Berthe Morisot Galleries
Berthe Morisot (January 14, 1841 ?C March 2, 1895) was a painter and a member of the circle of painters in Paris who became known as the Impressionists. Undervalued for over a century, possibly because she was a woman, she is now considered among the first league of Impressionist painters.
In 1864, she exhibited for the first time in the highly esteemed Salon de Paris. Sponsored by the government, and judged by academicians, the Salon was the official, annual exhibition of the Acad??mie des beaux-arts in Paris. Her work was selected for exhibition in six subsequent Salons until, in 1874, she joined the "rejected" Impressionists in the first of their own exhibitions, which included Paul C??zanne, Edgar Degas, Claude Monet, Morisot, Camille Pissarro, Pierre-Auguste Renoir, and Alfred Sisley. It was held at the studio of the photographer Nadar.
She became the sister-in-law of her friend and colleague, Édouard Manet, when she married his brother, Eugene.
Related Paintings of Berthe Morisot :. | The Girl | The Harbor at Lorient | Village | Mother and her son in the garden | Catching the butterfly |
Related Artists:Mulready, William
Irish Romantic Painter, 1786-1863HORENBOUT, Gerard
Flemish Northern Renaissance Painter and Manuscript Illuminator, ca.1465-1541
Painter, designer, scribe and cartographer. He may have been the pupil of Li?vin de Stoevere ( fl 1463), the only painter of the five artists who guaranteed his admission fee into the guild of painters and illuminators in Ghent in 1487. Horenbout became a versatile and productive artist, painting altarpieces, portraits and illuminated manuscripts and designing tapestries and stained-glass windows. He also collaborated with the nuns of the convent of Galilee near Ghent in making a model garden with flowers made of cloth that he delivered to Margaret of Austria, Regent of the Netherlands, at her court in Mechelen. He seems to have achieved a degree of wealth commensurate with his output: in 1503 he acquired a houseLA TOUR, Georges de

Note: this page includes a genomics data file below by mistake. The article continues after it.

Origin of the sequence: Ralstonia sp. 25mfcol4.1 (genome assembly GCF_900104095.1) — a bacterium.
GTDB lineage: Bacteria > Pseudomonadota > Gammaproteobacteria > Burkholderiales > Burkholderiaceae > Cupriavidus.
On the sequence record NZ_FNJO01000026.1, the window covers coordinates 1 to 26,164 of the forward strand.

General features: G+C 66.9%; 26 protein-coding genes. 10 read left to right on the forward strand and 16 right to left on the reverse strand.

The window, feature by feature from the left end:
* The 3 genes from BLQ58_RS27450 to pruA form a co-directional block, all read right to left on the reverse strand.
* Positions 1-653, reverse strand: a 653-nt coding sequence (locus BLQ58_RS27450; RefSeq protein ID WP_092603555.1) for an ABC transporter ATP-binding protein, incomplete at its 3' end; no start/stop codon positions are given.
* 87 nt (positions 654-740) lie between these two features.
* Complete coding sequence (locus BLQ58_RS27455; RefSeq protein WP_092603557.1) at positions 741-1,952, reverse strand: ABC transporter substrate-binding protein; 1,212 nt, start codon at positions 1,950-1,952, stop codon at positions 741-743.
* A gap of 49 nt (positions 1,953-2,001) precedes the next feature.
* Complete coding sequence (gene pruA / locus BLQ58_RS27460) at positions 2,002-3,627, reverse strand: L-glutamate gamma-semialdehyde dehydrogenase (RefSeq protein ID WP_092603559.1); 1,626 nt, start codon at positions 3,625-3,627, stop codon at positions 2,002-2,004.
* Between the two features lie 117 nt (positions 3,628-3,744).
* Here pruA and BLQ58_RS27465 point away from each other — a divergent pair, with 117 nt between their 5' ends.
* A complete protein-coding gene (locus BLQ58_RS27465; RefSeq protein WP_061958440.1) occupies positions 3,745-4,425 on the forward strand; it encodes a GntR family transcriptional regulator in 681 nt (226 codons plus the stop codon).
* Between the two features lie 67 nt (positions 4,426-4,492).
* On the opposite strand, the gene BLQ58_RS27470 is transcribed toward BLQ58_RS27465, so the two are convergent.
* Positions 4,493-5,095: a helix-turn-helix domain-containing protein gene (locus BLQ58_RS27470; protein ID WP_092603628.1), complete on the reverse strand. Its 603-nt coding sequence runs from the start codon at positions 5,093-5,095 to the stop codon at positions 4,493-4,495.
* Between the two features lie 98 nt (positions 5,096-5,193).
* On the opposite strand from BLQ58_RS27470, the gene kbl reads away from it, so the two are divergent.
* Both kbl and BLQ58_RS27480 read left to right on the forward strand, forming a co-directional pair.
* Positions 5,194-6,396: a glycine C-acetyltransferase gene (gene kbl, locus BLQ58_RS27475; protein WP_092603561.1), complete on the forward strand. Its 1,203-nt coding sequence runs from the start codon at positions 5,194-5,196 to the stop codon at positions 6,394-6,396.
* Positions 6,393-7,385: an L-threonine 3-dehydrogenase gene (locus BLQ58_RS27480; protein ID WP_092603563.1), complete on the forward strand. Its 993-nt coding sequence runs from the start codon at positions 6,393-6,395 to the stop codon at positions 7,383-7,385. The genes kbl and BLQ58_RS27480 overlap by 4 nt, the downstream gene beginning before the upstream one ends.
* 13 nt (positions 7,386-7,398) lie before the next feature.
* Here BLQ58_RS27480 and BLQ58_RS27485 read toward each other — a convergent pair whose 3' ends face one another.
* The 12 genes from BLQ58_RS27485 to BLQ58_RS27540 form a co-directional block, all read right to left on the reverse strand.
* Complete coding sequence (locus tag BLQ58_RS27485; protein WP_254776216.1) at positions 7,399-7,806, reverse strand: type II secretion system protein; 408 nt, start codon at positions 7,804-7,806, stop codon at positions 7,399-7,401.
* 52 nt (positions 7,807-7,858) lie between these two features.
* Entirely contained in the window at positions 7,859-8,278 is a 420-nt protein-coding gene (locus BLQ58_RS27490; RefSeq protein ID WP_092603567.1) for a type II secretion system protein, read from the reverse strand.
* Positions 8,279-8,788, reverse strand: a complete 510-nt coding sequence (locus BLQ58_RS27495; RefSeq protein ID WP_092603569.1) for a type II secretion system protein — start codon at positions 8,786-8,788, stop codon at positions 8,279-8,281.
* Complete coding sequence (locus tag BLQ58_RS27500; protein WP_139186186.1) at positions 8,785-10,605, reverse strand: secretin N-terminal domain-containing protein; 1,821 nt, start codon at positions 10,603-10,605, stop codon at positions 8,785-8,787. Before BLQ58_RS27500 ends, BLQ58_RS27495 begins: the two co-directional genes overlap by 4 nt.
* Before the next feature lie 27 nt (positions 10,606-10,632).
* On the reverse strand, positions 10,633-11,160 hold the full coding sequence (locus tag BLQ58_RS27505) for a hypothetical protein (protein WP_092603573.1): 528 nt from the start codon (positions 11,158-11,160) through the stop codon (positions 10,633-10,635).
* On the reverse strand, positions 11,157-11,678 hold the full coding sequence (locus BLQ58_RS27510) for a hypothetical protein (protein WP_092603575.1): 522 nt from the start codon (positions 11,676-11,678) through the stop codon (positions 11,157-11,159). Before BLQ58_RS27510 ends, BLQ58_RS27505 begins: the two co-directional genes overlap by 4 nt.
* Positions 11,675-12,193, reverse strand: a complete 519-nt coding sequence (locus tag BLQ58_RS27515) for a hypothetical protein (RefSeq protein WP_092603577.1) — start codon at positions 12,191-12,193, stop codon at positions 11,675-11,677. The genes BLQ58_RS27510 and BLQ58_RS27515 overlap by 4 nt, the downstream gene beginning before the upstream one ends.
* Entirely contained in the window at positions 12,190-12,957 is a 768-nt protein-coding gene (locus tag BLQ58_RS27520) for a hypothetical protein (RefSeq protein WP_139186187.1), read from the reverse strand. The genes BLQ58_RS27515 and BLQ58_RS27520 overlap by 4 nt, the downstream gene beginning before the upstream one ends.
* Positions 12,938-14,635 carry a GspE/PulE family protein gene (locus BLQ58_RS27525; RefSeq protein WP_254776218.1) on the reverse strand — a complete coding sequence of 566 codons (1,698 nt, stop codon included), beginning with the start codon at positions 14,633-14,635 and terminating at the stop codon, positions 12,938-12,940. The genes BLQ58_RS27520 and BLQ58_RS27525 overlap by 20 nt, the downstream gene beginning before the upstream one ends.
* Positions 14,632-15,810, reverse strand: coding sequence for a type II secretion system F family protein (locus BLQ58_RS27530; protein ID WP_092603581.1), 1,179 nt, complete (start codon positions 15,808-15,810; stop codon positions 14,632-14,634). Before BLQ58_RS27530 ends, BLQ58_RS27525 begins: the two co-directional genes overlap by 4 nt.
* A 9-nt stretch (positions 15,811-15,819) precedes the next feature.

French Baroque Era Painter, 1593-1652
French painter. He was well known in his lifetime, especially for his depictions of candlelit subjects, then was forgotten until the 20th century, when the identification of works previously misattributed established his reputation as a giant of French painting. His early works were painted in a realistic manner and influenced by the dramatic chiaroscuro of Caravaggio. The paintings of La Tour's maturity are marked by a startling geometric simplification of the human form and by the depiction of interior scenes lit only by the glare of candles or torches. His religious paintings done in this manner have a monumental simplicity and a stillness that expresses both contemplative quiet and wonder. Little is known of his life, and only four or five of his paintings are dated.